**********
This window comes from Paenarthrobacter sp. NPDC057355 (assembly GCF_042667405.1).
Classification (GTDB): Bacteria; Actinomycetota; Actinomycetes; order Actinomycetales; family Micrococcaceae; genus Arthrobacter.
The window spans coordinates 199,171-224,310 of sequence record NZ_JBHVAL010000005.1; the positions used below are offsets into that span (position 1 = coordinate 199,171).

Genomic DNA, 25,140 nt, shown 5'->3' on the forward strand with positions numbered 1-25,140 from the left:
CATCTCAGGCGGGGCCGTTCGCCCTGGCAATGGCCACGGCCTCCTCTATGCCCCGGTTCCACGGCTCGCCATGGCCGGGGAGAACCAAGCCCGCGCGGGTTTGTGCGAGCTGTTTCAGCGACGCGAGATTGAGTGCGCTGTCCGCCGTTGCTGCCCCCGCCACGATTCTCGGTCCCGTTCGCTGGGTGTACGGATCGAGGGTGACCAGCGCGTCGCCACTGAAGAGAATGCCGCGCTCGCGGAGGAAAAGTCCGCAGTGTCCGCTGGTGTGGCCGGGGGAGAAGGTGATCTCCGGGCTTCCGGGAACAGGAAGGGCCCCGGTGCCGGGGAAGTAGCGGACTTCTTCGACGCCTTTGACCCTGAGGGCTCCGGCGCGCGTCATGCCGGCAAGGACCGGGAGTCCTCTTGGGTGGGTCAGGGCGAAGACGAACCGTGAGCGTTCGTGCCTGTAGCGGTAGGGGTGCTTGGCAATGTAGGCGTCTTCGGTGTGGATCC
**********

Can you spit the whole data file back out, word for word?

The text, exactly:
This window comes from Paenarthrobacter sp. NPDC057355 (assembly GCF_042667405.1).
Classification (GTDB): Bacteria; Actinomycetota; Actinomycetes; order Actinomycetales; family Micrococcaceae; genus Arthrobacter.
The window spans coordinates 199,171-224,310 of sequence record NZ_JBHVAL010000005.1; the positions used below are offsets into that span (position 1 = coordinate 199,171).

Genomic DNA, 25,140 nt, shown 5'->3' on the forward strand with positions numbered 1-25,140 from the left:
CATCTCAGGCGGGGCCGTTCGCCCTGGCAATGGCCACGGCCTCCTCTATGCCCCGGTTCCACGGCTCGCCATGGCCGGGGAGAACCAAGCCCGCGCGGGTTTGTGCGAGCTGTTTCAGCGACGCGAGATTGAGTGCGCTGTCCGCCGTTGCTGCCCCCGCCACGATTCTCGGTCCCGTTCGCTGGGTGTACGGATCGAGGGTGACCAGCGCGTCGCCACTGAAGAGAATGCCGCGCTCGCGGAGGAAAAGTCCGCAGTGTCCGCTGGTGTGGCCGGGGGAGAAGGTGATCTCCGGGCTTCCGGGAACAGGAAGGGCCCCGGTGCCGGGGAAGTAGCGGACTTCTTCGACGCCTTTGACCCTGAGGGCTCCGGCGCGCGTCATGCCGGCAAGGACCGGGAGTCCTCTTGGGTGGGTCAGGGCGAAGACGAACCGTGAGCGTTCGTGCCTGTAGCGGTAGGGGTGCTTGGCAATGTAGGCGTCTTCGGTGTGGATCC